The Corona-virus measures taken by the Danish government and governments around the world have and will continue to change where people stay and work.
Exactly these two things are very decisive when it comes to taxation, social security memberships and payments just as immigration possibilities are heavily affected.
From an employer and employee tax point of view the tax burden and consequently the employer tax compensation cost may be affected in a number of ways such as:
- The employee can create a corporate permanent establishment by working at home if the home is not in the employer home country.
- A permanent establishment in a country leads to a individual taxation requirement as of the first day of work in the country. This may imply obligations for both the employer and employee.
- A stay of more than 6 months and/or 183 days in a home country will also often lead to a individual taxation requirement in the home country.
- The Danish 27% expat taxation can be effected in several ways:
- Employees who are fully tax liable to Denmark and tax treaty resident in Denmark lose the expat taxation if the salary is taxed in another country for a period of more than 30 days.
- Employees who are limited tax liable to Denmark must work 1-2 days per month in Denmark in order to remain covered by the expat taxation. If the employee step out of the expat taxation he/she may be able to step in to the scheme again when having work days in Denmark again.
- A forced vacation period without pay may result in the minimum salary requirement not being met unless the yearly salary in average fulfill the salary requirement (note that this will also affect any non-EU nationals working in Denmark under the Pay Limit scheme if the minimum salary requirement is not met at all times).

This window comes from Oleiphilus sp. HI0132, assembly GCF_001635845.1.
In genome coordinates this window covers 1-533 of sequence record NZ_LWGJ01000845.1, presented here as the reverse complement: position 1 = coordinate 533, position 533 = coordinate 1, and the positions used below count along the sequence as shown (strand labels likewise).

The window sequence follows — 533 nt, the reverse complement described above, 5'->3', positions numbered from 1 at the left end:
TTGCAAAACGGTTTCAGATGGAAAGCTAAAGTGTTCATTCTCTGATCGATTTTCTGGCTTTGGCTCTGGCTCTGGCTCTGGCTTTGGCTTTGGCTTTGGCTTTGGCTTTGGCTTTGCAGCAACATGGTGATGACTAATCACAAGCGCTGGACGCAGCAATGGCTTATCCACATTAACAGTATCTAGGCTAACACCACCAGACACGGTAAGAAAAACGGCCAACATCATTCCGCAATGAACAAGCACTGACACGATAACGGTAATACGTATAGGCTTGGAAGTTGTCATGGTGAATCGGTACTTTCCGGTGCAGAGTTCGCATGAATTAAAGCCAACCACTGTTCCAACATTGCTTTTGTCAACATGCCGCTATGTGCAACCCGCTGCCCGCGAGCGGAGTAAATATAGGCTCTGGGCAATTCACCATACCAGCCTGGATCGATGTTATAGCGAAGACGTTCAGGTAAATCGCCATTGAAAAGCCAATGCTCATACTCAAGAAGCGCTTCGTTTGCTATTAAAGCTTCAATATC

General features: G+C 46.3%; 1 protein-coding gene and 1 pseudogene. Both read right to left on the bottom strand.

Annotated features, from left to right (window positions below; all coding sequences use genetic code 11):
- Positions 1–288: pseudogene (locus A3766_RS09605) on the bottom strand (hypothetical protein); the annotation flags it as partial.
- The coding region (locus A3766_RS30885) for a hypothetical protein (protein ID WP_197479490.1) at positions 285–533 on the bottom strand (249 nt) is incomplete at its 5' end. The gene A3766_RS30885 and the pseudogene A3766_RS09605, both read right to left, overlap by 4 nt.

- Danish “Ligningslovens § 33A” sets out a maximum stay in Denmark of 42 days within any 6-month period in order to be exempted from Danish (full or half) taxation upon salary for work performed outside Denmark. If the 42-day period is exceeded the exemption does not apply and instead only a credit for foreign taxes may be applicable. In any case the salary for the work performed in Denmark is subject to Danish taxation.
- The possibility of using “Ligningslovens § 33A” will also be lost if the employee performs work in Denmark which is not strictly connected to the work he/she should have performed abroad.
- The “Øresund” treaty between Denmark and Sweden operates with a minimum work period of 50% (within a 3 month period) in the employer home country in order to maintain taxation of the full salary in the employer home country. This is also applicable when covered by the expat taxation.
- The residency for tax treaty purposes may shift to Denmark if employees and their family have a home available in Denmark and stay there for a certain period of time.
The social security membership in a country also rests on the stay in the country in question. Thus the employee and employer social security contributions may change and lead to an increase in costs such as: